Other lines of evidence also support the hypothesis that OPCs/PRPs and not periventricular GFAP-expressing NSCs generate cellular masses in response to PDGF infusion. Jackson et al. (2006) found that PDGF promoted the generation of primary neurospheres from the adult periventricular area and that it also increased the generation of secondary neurospheres. This led them to conclude that PDGF acted directly on periventricular GFAP-expressing NSCs, to promote their self-renewal. We (Chojnacki and Weiss, 2004) and others (Bögler et al., 1990; McKinnon et al., 1990) have previously reported that FGF can promote the expansion of OPCs/PRPs. Dissections of the adult periventricular area ultimately contain at least two distinct precursor cells: GFAP-expressing NSCs, and OPCs/PRPs. It would be impossible to dissect the subventricular zone free of the OPCs/PRPs that are located throughout the parenchyma and immediately subjacent to the ependymal layer. Therefore, cultures of adult periventricular area in the presence of PDGF-AA and FGF-2 likely stimulate the formation of neurospheres by OPCs/PRPs and GFAP-expressing NSCs, resulting in an increased number of neurospheres generated as compared to FGF2 alone. Furthermore, primary neurospheres passaged into FGF2 and PDGF would also generate more neurospheres, since FGF2-responsive NSCs can also generate PDGFRα-expressing neural precursors (Menn et al., 2006) (A. Chojnacki and S. Weiss, unpublished observations). In sum, the results of our study and careful examination of those of Jackson et al. (2006) strongly suggest that only OPCs/PRPs proliferate in vivo in response to PDGF.
Our observations that OPCs/PRPs, but not periventricular GFAP-expressing NSCs, proliferate to generate cellular masses after infusion of PDGF into the brain parenchyma may have implications on the origins of brain tumors. Our work is consistent with that of Assanah et al. (2006), wherein retroviral overexpression of PDGFB, in rat brain white matter, led to the generation of tumors that closely resembled human glioblastomas. They also found that the majority of the cells that populated the tumor expressed OLIG2, NG2, and PDGFRα, all markers of OPCs/PRPs. However, <3% of the infected cells expressed GFAP. Most glioma cell lines secrete PDGF-A and/or PDGF B, at levels of up to 50 ng/ml (Nistér et al., 1986; Betsholtz et al., 1989; Assanah et al., 2006), which would be sufficient to drive the proliferation of not only the tumor cells but surrounding genotypically normal OPCs/PRPs in an autocrine/paracrine fashion. Additionally, PDGFRα is overexpressed by human glial tumors (Fleming et al., 1992; Guha et al., 1995). Together with these studies, our results suggest that OPCs/PRPs and not periventricular GFAP-expressing NSCs may be the cell of origin for a subset of tumors wherein an autocrine/paracrine PDGF signaling loop may initially drive their proliferation. We do not exclude the possibility that periventricular GFAP-expressing NSCs or their EGFR-expressing progeny could be cells of origin for other brain tumor subtypes. Nevertheless, our study strongly suggests that introducing mutations identified in secondary glioblastomas into mouse or human PRPs could provide a powerful model for identifying pathways required for their transformation into brain tumor-generating cells.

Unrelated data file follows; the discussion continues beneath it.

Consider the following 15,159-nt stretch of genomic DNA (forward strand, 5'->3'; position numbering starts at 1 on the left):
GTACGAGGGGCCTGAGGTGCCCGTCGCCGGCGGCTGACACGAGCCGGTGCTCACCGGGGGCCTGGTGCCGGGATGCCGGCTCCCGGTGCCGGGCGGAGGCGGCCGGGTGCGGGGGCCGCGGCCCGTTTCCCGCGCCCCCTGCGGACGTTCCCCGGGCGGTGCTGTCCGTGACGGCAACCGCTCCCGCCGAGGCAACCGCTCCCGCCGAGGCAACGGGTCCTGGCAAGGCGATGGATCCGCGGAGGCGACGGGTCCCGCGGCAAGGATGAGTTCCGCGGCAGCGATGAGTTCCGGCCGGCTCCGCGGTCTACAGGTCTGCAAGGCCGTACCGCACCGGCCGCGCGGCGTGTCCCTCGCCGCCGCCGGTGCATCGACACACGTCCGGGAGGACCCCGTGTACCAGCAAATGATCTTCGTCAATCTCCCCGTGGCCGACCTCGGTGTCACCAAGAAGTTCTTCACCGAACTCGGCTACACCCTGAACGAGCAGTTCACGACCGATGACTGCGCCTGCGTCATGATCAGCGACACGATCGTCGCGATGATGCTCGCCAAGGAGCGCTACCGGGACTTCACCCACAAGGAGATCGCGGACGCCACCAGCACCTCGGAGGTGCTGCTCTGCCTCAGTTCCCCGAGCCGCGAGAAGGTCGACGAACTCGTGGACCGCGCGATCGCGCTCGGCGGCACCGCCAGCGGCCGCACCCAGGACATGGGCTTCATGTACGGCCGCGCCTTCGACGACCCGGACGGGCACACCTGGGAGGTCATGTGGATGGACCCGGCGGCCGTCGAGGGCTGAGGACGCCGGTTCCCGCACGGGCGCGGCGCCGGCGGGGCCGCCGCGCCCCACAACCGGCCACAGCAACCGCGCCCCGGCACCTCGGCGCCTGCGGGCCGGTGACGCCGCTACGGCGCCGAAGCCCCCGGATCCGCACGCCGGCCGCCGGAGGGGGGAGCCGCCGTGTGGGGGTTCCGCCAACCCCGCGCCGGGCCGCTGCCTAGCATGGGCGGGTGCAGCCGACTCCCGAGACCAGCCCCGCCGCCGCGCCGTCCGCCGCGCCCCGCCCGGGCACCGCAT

This work was supported by the Canadian Institutes of Health Research and studentship (G.M.) and scientist (S.W.) awards from the Alberta Heritage Foundation for Medical Research. We thank M. Gotz and D. van der Kooy for comments on earlier versions of this manuscript.
- Correspondence should be addressed to Samuel Weiss, 1A10 Health Research Innovation Centre, 3330 Hospital Drive NW, Calgary, Alberta T2N 4N1, Canada.